Conference abstract

Knowledge, attitude and practice of health care workers on Lassa fever in Taraba State, Nigeria, January 2017

Pan African Medical Journal - Conference Proceedings. 2018:8(40).01 Dec 2018.
doi: 10.11604/pamj-cp.2018.8.40.622

Contact the corresponding author
Keywords: Lassa fever, health care workers, Taraba State, outbreak
Opening ceremony

Knowledge, attitude and practice of health care workers on Lassa fever in Taraba State, Nigeria, January 2017

Chinenye Nkem Nwaekpe1,&, Saleh Mansur1, Amarachi Nwankiti1, Yashe Usman2, Bio Abaye1, Robinson Nnaji1, Celestine Ameh1, Ken Onyedibe3, Adebola Olayinka1

1Nigeria Field Epidemiology and Laboratory Training Programme, Abuja, Nigeria, 2Nigeria Centre for Disease Control, Abuja, Nigeria, 3Jos University Teaching Hospital, Jos, Nigeria

&Corresponding author
Chinenye Nkem Nwaekpe, Nigeria Field Epidemiology and Laboratory Training Programme, Asokoro, Abuja, Nigeria

Abstract

Introduction: Lassa fever (LF) is a highly infectious viral haemorrhagic febrile illness. The disease is endemic in Nigeria and parts of West Africa. Outbreaks have been recorded among healthcare workers predicated on a dearth of knowledge and infection prevention practice. We explored the knowledge, attitude and practices of healthcare workers (HCW) on LF during an outbreak in November 2016 in Taraba State.

Methods: a cross-sectional study was conducted among HCW in eight public health facilities in the seven affected LGAs using a semi structured questionnaire to assess their knowledge, attitude and practice. Recruitment of HCWs was purposively done from those available. A standard checklist was used to collect data on practices and infection prevention and control (IPC) methods. Knowledge and attitude were scored using the Likert scale: poor (0-4), satisfactory (5-7) and good (8-10). HCWs that answered 5 of 9 questions on practice were considered as having good practice. Frequencies and relative frequencies, means and standard deviation were calculated using Epi info version 7.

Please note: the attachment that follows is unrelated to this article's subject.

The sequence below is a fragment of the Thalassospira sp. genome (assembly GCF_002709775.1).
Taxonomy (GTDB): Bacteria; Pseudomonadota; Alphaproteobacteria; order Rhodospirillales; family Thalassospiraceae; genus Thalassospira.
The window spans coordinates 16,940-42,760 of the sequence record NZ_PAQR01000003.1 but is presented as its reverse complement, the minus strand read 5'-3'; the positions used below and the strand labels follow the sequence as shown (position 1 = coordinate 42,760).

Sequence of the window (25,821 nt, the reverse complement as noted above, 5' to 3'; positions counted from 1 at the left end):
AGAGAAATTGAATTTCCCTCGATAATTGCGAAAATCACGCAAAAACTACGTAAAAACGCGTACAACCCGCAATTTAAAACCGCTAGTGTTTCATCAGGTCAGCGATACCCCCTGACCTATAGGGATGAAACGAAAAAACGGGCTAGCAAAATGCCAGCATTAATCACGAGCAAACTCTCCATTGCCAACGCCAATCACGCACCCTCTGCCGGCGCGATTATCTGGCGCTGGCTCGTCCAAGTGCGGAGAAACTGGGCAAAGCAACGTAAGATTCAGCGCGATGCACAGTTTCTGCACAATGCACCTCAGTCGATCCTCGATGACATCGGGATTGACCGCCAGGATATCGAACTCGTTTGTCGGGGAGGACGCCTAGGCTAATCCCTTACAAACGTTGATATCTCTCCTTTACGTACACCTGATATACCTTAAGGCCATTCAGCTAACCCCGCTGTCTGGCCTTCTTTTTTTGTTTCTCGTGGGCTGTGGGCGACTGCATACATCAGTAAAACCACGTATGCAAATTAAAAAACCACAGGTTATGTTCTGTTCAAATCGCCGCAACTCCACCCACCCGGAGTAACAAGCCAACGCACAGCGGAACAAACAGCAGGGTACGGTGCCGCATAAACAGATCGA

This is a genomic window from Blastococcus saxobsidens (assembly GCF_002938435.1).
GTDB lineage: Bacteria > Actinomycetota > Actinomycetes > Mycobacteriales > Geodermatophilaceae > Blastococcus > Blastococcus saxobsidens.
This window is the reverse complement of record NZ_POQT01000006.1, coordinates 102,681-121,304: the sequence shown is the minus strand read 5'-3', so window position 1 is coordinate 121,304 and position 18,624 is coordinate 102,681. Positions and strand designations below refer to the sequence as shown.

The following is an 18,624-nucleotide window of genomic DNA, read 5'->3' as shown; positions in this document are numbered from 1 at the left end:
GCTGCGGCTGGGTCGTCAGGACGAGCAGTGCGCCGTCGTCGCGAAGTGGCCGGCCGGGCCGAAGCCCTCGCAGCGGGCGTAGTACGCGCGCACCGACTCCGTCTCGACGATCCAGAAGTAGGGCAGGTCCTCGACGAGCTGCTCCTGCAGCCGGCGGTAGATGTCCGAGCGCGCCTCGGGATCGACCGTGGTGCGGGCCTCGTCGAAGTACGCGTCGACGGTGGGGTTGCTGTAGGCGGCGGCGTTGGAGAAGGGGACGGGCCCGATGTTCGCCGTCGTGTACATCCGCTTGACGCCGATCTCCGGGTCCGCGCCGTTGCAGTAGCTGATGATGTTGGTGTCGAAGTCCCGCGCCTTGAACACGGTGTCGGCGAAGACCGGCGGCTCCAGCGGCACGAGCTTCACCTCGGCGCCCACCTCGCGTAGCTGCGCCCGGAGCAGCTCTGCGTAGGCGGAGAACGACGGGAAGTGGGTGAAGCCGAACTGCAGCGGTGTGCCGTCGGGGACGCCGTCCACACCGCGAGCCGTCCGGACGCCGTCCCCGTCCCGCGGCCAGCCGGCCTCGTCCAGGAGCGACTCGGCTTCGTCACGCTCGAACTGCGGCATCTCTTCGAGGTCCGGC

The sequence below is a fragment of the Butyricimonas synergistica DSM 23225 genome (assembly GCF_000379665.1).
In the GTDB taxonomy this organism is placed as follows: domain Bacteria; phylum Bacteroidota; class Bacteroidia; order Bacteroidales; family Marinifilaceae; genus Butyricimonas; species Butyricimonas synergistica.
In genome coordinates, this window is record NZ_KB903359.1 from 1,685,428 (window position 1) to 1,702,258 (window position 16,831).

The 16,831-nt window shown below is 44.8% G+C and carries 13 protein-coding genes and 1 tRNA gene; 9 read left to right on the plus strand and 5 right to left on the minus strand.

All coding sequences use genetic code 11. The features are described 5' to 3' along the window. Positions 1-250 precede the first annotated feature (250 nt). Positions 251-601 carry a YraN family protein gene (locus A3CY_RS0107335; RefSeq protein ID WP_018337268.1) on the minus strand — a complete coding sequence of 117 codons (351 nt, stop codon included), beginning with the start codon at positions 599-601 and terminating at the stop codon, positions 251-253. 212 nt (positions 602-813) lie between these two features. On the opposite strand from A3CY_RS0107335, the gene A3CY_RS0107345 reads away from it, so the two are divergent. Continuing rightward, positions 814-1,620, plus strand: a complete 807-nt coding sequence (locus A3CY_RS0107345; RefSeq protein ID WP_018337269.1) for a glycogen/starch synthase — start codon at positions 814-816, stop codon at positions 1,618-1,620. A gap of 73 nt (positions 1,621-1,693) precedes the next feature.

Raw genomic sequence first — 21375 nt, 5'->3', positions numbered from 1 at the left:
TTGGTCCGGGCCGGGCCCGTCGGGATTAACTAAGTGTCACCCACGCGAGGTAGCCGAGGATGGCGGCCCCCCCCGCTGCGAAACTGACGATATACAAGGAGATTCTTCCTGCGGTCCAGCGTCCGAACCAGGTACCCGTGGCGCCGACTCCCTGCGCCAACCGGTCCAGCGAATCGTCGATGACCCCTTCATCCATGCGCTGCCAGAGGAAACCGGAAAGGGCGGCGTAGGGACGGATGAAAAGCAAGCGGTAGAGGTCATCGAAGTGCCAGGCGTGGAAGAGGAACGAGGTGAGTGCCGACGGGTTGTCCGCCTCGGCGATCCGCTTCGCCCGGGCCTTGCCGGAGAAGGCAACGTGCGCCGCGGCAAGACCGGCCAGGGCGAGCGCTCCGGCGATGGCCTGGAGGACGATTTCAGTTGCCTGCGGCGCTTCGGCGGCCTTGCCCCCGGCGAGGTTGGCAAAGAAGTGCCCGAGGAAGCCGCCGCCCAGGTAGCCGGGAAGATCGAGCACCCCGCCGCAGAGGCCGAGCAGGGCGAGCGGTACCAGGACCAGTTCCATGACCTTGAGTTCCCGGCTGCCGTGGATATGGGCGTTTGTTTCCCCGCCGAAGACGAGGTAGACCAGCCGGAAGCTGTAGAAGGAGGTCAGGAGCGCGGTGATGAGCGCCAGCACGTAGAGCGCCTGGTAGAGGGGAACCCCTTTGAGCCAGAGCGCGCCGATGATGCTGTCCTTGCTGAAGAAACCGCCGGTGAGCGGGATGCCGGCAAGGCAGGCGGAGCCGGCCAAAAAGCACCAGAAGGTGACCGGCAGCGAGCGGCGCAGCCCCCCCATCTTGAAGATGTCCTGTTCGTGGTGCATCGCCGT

Results: of 125 respondents, 103 (82.4%) had good knowledge, 13 (10.4%) and 9 (7.2%) had satisfactory and poor knowledge respectively. In terms of attitude, 31 (24.8%), 25 (20%) and 69 (55.2%) had good, satisfactory and poor attitudes respectively. For specific knowledge and practice, 23 (18.9%) knew that a suspected case should be isolated, notified and referred; 47 (40%) knew Ribavirin as drug of choice, 63 (50.4%) used hand gloves and 12 (9.6%) used face mask. Three health facilities (37.5%) had at least hand gloves, apron, face mask and boots for IPC.

Conclusion: knowledge of HCWs on LF was good. However, their attitude and practice on IPC for LF were poor. We did a sensitization and awareness campaign for the HCWs on IPC. We also made an advocacy for training on IPC for HCWs to the State Ministry of Health.